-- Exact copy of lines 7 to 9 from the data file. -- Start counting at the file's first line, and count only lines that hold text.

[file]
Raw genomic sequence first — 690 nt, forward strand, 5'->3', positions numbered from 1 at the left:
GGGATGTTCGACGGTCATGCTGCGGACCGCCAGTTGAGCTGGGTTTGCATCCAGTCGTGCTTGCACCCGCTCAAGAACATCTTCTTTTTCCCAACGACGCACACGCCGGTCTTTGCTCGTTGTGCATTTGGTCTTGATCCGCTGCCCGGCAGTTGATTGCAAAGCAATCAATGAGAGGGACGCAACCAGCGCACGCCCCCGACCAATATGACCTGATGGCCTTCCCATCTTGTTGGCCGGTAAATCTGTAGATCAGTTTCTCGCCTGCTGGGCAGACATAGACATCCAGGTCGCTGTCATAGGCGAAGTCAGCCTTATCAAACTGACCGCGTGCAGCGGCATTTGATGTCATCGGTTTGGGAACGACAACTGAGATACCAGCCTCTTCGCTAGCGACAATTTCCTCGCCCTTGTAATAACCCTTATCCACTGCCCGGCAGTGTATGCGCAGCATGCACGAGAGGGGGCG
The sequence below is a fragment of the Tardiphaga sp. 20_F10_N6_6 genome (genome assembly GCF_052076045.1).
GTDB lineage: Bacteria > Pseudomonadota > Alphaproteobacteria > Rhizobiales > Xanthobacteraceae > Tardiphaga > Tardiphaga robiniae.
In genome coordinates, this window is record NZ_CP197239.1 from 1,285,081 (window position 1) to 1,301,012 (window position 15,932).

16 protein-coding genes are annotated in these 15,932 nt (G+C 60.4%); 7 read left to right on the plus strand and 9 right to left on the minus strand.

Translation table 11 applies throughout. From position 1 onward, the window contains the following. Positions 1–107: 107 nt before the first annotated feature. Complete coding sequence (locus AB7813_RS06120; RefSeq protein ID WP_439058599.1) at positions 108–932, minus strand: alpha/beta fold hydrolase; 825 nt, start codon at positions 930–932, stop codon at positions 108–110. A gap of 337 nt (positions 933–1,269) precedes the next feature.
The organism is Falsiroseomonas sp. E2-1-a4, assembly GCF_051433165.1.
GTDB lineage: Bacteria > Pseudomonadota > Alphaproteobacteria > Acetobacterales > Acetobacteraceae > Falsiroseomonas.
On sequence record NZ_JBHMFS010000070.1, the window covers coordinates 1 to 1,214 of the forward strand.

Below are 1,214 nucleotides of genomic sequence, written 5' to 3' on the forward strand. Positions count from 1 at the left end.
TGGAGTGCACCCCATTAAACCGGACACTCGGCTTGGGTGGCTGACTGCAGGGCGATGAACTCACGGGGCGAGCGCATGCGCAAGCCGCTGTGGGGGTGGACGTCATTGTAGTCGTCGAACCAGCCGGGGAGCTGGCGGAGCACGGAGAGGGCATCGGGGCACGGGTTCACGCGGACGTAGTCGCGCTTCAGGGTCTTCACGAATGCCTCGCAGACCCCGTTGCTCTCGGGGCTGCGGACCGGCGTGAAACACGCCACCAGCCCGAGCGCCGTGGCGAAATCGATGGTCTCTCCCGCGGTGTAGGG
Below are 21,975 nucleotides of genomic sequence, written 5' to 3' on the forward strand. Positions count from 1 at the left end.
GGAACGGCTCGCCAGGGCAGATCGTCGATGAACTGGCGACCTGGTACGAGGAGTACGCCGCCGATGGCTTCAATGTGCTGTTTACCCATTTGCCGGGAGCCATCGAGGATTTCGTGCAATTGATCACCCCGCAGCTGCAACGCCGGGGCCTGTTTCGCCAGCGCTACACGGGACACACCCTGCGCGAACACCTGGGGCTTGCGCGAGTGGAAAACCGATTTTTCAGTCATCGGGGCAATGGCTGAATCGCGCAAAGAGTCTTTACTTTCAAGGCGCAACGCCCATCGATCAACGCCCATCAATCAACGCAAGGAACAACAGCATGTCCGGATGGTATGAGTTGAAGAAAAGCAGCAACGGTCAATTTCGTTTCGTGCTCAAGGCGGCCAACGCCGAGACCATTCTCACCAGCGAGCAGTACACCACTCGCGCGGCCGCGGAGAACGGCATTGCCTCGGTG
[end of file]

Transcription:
Translation table 11 applies throughout. From position 1 onward, the window contains the following. Positions 1–107: 107 nt before the first annotated feature. Complete coding sequence (locus AB7813_RS06120; RefSeq protein ID WP_439058599.1) at positions 108–932, minus strand: alpha/beta fold hydrolase; 825 nt, start codon at positions 930–932, stop codon at positions 108–110. A gap of 337 nt (positions 933–1,269) precedes the next feature.
The organism is Falsiroseomonas sp. E2-1-a4, assembly GCF_051433165.1.
GTDB lineage: Bacteria > Pseudomonadota > Alphaproteobacteria > Acetobacterales > Acetobacteraceae > Falsiroseomonas.